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Thursday, April 24, 2014

Prehistoric assasin flies species found

Species of assasin flies who lived in prehistoric times and became extinct found trapped in transparent amber. Male and female flies of the species named Burmapogon bruckschi was discovered in the Hukawng Valley, Myanmar. The species "pogon" name is Greek for beard, and it is often used for flies in the Asilidae family and "bruckschi" because the amber was acquired by an Australian man named Klaus-Peter Brucksch.
100-million-year-old assassin fly found in ancient amber. (Picture from: http://bit.ly/1igzr4O)
According to the researchers, the specimen size of 2.5 inches and up to 100 million years old. With the discovery of B. bruckschi has added more than 7,500 species of assasin flies that exist now.

Flies that gets its name from the accuracy of their way to kill: after the ambush, assasin flies stabs ekoskeleton of their prey and inject digestive juices so that they can suck the fluid that is in the body of the prey. But small predators that are not immune to the resin. Insects can be trapped in the amber current flowing from tree resin they hinggapi.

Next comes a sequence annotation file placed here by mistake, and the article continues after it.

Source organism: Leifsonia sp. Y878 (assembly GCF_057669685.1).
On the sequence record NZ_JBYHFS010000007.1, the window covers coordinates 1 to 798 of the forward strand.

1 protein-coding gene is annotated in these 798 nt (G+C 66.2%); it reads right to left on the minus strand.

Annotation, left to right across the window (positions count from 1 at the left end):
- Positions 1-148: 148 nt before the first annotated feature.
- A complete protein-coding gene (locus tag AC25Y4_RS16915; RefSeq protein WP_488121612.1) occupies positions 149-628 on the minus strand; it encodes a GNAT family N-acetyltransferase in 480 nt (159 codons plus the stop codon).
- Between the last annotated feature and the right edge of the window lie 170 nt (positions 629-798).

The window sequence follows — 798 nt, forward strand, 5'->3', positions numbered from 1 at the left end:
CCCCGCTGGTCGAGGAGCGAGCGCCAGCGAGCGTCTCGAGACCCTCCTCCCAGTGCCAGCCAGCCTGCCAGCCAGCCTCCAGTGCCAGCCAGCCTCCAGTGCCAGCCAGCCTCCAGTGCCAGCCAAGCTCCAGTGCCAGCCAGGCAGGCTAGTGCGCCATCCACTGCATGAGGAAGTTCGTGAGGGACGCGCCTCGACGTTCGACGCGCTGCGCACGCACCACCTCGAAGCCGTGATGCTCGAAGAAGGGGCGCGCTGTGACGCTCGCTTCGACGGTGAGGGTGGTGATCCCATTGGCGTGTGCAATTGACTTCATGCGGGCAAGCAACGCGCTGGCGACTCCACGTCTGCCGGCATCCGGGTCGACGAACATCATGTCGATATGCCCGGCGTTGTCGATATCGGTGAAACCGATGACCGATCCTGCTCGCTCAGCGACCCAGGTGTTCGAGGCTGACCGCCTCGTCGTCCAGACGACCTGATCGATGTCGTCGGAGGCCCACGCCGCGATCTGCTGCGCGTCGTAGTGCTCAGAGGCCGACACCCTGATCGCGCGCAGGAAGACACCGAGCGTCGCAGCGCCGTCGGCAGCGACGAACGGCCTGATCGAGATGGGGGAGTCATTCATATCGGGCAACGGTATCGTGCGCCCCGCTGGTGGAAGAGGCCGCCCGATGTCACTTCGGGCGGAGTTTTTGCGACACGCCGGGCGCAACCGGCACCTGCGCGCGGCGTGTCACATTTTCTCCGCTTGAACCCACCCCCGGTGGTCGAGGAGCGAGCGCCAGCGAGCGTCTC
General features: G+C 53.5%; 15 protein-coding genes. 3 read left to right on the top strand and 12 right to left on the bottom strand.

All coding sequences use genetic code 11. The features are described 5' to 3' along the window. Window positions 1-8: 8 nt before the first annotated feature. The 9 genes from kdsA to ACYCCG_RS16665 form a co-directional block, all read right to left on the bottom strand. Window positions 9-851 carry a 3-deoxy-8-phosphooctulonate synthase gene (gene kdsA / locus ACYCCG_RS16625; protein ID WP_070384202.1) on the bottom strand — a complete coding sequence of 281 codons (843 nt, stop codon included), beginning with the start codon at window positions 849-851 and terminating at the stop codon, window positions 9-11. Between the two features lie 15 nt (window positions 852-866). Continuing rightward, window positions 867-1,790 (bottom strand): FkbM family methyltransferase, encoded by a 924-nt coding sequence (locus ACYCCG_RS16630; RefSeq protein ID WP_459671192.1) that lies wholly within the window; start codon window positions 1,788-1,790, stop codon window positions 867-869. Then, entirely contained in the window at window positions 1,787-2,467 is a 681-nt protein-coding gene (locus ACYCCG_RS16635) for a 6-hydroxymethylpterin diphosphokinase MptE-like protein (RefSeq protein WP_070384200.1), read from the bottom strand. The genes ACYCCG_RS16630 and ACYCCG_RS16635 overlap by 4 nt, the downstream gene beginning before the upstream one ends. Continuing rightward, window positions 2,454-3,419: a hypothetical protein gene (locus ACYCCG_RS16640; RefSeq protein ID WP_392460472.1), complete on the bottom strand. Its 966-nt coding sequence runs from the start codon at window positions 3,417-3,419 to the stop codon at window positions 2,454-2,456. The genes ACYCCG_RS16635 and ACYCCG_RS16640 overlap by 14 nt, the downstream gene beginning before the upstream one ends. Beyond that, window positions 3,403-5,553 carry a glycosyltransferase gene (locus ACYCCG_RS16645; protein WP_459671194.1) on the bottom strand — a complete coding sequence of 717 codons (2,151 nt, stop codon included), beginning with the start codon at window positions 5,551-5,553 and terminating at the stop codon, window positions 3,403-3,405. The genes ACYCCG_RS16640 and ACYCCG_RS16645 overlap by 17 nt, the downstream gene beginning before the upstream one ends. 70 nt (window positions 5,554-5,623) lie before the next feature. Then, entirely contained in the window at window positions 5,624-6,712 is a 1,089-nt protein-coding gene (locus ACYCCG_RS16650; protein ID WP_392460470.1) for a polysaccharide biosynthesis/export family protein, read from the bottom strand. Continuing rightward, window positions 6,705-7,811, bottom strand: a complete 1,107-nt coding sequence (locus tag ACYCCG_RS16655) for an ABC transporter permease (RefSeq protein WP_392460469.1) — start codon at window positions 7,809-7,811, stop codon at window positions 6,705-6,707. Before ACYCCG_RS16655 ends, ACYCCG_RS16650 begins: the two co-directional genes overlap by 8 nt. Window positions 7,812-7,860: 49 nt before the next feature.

Previously, a new history of assasin flies is on the limestone fossils. "Translucent amber stone gives researchers a new window into the ecology of the Cretaceous Period and sheds light on the evolutionary history of the family of flies," said Torsten Dikow, a researcher at the Smithsonian National Museum of Natural History, as quoted by LiveScience. "This ancient flies fossil well preserved so that you can almost imagine they're flying now," he added.

Dikow identify differences B. bruckschi with their relatives who are still alive today. B. bruckschi has a flat antenna, the structure of the V-shaped eyes, spiny hind legs, and fur covering sharp mouth parts.

Species, together with other types of assasin flies named Cretagaster raritanensis, described in the American Museum Novitates journal on April 21, 2014. Both new species identified as a new species. Fossils were found in pieces of amber in New Jersey in 1999. *** [EKA | FROM VARIOUS SOURCES | LIVESCIENCE]
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